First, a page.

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Define $f:\mathbb{Z}\to\mathbb{N}$ by $f(n)=3n^2 + 2n + 5$. Prove that $f:\mathbb{Z}\to\mathbb{N}$ and that $f$ is one-to-one.

I have the definitions of a function and one-to-one, but I'm just new to this sort of material. I would appreciate if someone could walk me through how to at least start this problem.


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Hint: $3n^2 + 2n + 5 = 2n^2 + 4 + (n+1)^2$. Is this always positive? Is it increasing? – M.B. Oct 17 '12 at 18:58
up vote 3 down vote accepted

You have to prove two things. In order to show that $f:\Bbb Z\to\Bbb N$, you must show that $f(n)\in\Bbb N$ for every $n\in\Bbb Z$. In other words, you must show that for each integer $n$, the number $3n^2+2n+5$ is in $\Bbb N$. It’s clear that $f(n)$ is always an integer: it’s a sum of products of integers. What may not be immediately obvious is that it’s always non-negative and therefore in $\Bbb N$ rather than just in $\Bbb Z$. One easy way to see this is to complete the square:

$$\begin{align*} f(n)&=3n^2+2n+5\\ &=3\left(n^2+\frac23n+\frac53\right)\\ &=3\left(\left(n+\frac13\right)^2-\frac19+\frac53\right)\\ &=3\left(n+\frac13\right)^2+\frac{14}3\\ &\ge\frac{14}3\;, \end{align*}$$

since $\left(n+\frac13\right)^2$ is always at least $0$.

The other thing that you must prove is that $f$ is one-to-one. There’s a standard approach to this that works nicely in most simple problems: assume that $f(n)=f(m)$ for some integers $m$ and $n$, and prove that this forces $m=n$. That shows that if you start with $m\ne n$, you can never get $f(m)=f(n)$, and hence that $f$ is one-to-one.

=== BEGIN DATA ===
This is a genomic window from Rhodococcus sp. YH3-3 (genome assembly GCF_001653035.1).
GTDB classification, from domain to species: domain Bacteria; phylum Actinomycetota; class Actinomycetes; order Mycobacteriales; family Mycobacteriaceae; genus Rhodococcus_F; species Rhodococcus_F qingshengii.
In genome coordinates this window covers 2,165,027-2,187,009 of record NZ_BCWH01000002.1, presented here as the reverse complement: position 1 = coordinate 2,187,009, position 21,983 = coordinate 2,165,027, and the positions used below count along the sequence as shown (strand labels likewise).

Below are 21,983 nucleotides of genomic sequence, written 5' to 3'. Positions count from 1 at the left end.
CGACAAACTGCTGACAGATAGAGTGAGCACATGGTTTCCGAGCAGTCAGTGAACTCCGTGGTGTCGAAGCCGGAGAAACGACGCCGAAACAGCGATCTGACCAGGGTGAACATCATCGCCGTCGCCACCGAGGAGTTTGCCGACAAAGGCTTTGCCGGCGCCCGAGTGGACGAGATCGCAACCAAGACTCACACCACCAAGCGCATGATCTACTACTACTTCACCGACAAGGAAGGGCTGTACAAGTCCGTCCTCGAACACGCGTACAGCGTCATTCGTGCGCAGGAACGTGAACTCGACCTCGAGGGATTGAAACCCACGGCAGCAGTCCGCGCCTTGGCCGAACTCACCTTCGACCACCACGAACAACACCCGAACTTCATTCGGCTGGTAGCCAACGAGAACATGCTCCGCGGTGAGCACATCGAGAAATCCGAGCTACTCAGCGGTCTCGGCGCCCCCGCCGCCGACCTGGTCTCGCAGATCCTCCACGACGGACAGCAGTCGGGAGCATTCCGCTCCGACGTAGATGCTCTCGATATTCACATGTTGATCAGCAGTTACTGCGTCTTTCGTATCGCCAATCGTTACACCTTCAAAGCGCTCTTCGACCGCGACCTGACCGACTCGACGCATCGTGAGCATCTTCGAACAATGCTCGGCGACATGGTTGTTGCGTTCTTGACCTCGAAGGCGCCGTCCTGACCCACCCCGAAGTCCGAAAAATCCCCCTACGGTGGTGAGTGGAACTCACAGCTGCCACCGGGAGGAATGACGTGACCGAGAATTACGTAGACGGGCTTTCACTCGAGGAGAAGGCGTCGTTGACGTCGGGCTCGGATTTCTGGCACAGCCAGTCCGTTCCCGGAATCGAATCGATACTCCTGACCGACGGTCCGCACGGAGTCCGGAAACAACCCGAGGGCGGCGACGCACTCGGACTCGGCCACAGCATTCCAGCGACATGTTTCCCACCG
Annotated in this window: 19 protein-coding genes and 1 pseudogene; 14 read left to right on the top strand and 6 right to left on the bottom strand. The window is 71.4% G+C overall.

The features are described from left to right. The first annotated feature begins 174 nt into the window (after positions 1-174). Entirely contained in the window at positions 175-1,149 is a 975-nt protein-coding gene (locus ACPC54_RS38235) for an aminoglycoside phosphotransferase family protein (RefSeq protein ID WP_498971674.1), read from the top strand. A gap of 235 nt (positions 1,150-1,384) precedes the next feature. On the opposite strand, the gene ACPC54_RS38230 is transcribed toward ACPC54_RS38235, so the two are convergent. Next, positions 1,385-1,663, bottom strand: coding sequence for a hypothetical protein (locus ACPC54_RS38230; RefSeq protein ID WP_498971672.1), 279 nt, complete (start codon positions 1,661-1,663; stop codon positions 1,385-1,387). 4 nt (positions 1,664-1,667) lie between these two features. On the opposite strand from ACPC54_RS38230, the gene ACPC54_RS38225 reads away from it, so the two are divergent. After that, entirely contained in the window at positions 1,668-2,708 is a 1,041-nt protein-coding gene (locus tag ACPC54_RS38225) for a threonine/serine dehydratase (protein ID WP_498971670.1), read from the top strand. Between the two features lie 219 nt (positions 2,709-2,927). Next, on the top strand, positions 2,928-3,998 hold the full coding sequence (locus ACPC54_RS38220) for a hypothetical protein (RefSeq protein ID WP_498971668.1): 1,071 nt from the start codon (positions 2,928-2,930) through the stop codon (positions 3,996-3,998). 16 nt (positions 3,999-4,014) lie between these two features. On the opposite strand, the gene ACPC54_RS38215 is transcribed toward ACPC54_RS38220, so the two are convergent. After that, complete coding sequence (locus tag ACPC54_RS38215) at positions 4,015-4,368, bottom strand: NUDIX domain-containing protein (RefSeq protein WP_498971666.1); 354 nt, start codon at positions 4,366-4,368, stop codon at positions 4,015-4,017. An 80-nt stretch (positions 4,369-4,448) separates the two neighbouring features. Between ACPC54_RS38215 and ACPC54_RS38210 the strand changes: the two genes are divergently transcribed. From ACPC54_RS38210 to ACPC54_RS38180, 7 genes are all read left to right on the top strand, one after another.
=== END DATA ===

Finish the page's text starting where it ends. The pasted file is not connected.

So begin by supposing that $n,m\in\Bbb Z$ and $f(n)=f(m)$. This simply means that $$3n^2+2n+5=3m^2+2m+5\;,\tag{1}$$ and all that you have to do is manipulate $(1)$ algebraically until you can infer that $n=m$. Here’s a hint to get you started: $(1)$ is equivalent to $$3\left(n^2-m^2\right)+2(n-m)=0\;,$$ and if you factor the lefthand side, this becomes $$(n-m)\Big(3(n+m)+2\Big)=0\;.$$ If a product of two numbers is $0$, what can you say about the numbers? What does that tell you here about $n$ and $m$?

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We need to show that if $f(m)=f(n)$ then $m=n$. So suppose that $3m^2+2m+5=3n^2+2n+5$. Then $$3(m^2-n^2)=-2(m-n).$$ Note that $m^2-n^2=(m-n)(m+n)$. So if $m\ne n$, then by cancellation we get $$3(m+n)=-2.$$ This is not possible, since $3$ divides the left-hand side but $3$ does not divide $-2$.

We also need to show that $f(n)$ is positive for all integers $n$. The no-thinking way of doing this is to complete the square. If we want to think a little more and compute less, we can note that $3n^2+2n+5\ge n^2+2n+5=(n+1)^2+4$.

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Nicely done. Your factoring and cancelling gets the 1-1 immediately. And I also agree it's not necessary to show the square-completion part of the argument, presumably the problem poser should be able to do that. – coffeemath Oct 17 '12 at 19:10

Clearly $f(n)\in\mathbb Z$ for all $n\in \mathbb Z$. Moreover, $3n^2+2n+5 = \frac13\left(3n+1\right)^2+\frac{14}3\ge \frac{14}3\ge1$. From $f(n)\in\mathbb Z$ and $f(n)\ge 1$, we conclude $f(n)\in \mathbb N$, so $f$ is indeed a function $\mathbb Z\to\mathbb N$.

For one-ton-one, assume $f(n)=f(m)$. Then $\frac13\left(3n+1\right)^2+\frac{14}3=\frac13\left(3m+1\right)^2+\frac{14}3$, hence $(3n+1)^2=(3m+1)^2$, i.e. $0=(3n+1)^2-(3m+1)^2=(3n+3m+2)(2n-2m)$. The first factor is one less than a multiple of $3$, hence nonzero. Hence $m=n$. We have shown that $f(n)=f(m)$ implies $n=m$, i.e. $f$ is one-to-one.

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